Anyone aware of bradypnea (slow breathing rate) or CO2 issue?

ryan31337

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Hi all,

Has anyone had treatment for respiratory issues in relation to their ME/CFS? I'm aware Breakspear clinic have prescribed O2/CO2 therapy to some patients, curious if any here could share their experience?

I've had some awareness of breathing issues over the years, stuff like: excessive yawning & sighing, 'forgetting' to breathe and gasping (both awake & asleep) and odd habits like holding breath and exhaling slowly & forcefully without realising - much to the annoyance of others! A recent positive tilt table test really gave me a clear indication of shortness of breath during pre-syncope too, I had a really dramatic desire to breathe excessively deeply, something I have experienced from time to time previously without associating. I don't think any of this is particularly unusual in ME/OI circles.

However, yesterday I had a CPET and the physiologist couldn't believe that I wasn't actively slowing my breathing, apparently I was doing ~6 breaths per minute during the low intensity phase, which was considerably less than her whilst she was just standing there. I'm generally comfortable breathing 4x times a minute at rest, if I meditate this will drop to 3x or lower. Apparently <12x is Bradypnea...who knew :woot:

I assumed this would just be related directly to dysautonomia in some unhelpful way, but having seen the list of potential causes for bradypnea like hypertension, electrolyte imbalance, hypothyroidism etc. perhaps there's more to be done. Its quite fascinating seeing the implications of low CO2 as well, vasoconstriction, hypoperfusion etc...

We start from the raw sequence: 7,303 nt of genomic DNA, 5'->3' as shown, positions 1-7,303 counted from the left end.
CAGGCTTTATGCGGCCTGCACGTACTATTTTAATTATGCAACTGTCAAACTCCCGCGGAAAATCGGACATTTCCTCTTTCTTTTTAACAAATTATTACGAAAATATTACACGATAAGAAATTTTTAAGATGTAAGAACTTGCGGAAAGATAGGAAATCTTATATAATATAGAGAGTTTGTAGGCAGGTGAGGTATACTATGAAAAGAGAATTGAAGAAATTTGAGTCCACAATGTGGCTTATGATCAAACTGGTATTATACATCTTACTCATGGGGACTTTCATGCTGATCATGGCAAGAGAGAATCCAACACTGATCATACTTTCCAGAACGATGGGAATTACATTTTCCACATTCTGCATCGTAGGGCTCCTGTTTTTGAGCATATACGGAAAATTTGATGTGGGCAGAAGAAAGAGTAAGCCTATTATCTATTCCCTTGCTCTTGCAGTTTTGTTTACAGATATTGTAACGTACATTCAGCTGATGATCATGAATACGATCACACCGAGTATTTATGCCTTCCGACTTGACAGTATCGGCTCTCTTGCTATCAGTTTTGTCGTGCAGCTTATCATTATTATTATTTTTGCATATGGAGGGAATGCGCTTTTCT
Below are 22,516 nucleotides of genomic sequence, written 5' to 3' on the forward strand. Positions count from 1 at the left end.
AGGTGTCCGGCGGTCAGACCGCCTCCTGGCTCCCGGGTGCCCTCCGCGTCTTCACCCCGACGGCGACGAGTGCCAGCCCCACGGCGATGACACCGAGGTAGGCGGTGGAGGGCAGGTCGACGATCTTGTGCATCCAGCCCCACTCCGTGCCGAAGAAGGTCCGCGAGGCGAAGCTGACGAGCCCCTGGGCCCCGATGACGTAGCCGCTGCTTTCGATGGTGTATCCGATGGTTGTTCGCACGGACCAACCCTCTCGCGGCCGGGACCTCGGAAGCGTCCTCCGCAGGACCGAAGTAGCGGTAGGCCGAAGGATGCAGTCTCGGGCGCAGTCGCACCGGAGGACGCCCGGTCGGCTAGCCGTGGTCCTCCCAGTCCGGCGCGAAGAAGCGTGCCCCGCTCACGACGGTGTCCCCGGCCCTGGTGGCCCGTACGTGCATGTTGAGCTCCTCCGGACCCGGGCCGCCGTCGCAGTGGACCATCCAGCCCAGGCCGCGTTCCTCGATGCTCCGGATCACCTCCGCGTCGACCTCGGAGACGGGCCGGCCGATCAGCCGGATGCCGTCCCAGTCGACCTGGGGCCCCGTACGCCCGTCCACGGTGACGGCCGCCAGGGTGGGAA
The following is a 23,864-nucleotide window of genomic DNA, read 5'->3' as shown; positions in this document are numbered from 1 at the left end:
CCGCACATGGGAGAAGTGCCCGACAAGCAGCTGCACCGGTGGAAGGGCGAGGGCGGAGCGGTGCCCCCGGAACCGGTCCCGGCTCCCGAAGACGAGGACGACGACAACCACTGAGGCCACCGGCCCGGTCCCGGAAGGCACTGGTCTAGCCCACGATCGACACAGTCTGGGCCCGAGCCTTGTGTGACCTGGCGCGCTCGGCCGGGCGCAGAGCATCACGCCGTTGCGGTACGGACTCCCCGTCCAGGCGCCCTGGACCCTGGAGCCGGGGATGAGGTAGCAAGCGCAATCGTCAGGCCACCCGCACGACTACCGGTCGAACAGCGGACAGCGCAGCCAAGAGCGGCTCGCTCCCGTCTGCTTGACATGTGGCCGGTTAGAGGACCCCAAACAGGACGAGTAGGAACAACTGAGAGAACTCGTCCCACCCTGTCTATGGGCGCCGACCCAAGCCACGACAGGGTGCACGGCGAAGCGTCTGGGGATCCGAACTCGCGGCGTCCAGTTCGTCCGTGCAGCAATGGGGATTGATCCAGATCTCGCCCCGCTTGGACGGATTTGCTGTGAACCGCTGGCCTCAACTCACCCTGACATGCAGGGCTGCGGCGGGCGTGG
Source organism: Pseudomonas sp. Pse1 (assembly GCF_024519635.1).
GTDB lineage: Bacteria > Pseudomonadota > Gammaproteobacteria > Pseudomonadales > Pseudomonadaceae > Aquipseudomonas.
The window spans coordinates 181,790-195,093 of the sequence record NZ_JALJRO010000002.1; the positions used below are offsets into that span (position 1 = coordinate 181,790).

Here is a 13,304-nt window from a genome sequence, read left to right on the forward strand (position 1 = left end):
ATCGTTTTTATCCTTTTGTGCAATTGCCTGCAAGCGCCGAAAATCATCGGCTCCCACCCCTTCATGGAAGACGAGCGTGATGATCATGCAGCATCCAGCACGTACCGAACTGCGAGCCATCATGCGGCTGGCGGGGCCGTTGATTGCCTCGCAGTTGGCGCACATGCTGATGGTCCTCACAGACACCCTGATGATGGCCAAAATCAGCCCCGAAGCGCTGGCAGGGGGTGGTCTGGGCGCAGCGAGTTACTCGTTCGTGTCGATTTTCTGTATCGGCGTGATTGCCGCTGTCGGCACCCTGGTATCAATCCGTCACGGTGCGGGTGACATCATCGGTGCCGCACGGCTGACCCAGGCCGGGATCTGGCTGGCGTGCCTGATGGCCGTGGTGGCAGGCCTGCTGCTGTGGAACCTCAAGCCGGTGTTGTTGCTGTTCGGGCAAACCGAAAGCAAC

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I've had episodes of inexplicable yawning attacks, air hunger, and pretty consistent bradypnea without forceful exhalation. My breathing tends to especially slow down when I'm laid out with PEM, yet despite not breathing notably deeply, never seems to leave me gasping for air. I wouldn't be surprised if I only do breath 6-8 times per minute on average.

In my case, I also have a heart rate in the 40s most of the time.

Bradypnea, and more likely the autonomics factors that precipitate it, are also associated with central sleep apnea. You describe central sleep apnea in your 2nd paragraph.
 

leokitten

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Hi @ryan31337 yes definitely yes! I just posted on this symptom as I’ve had it since getting ME. My breathing rate is significantly slower than normal and compared to what it used to be. I breathe a lot slower than my spouse and didn’t used to. I don’t have any breathing issues though aside from the ME causing me breathing rate to slow down.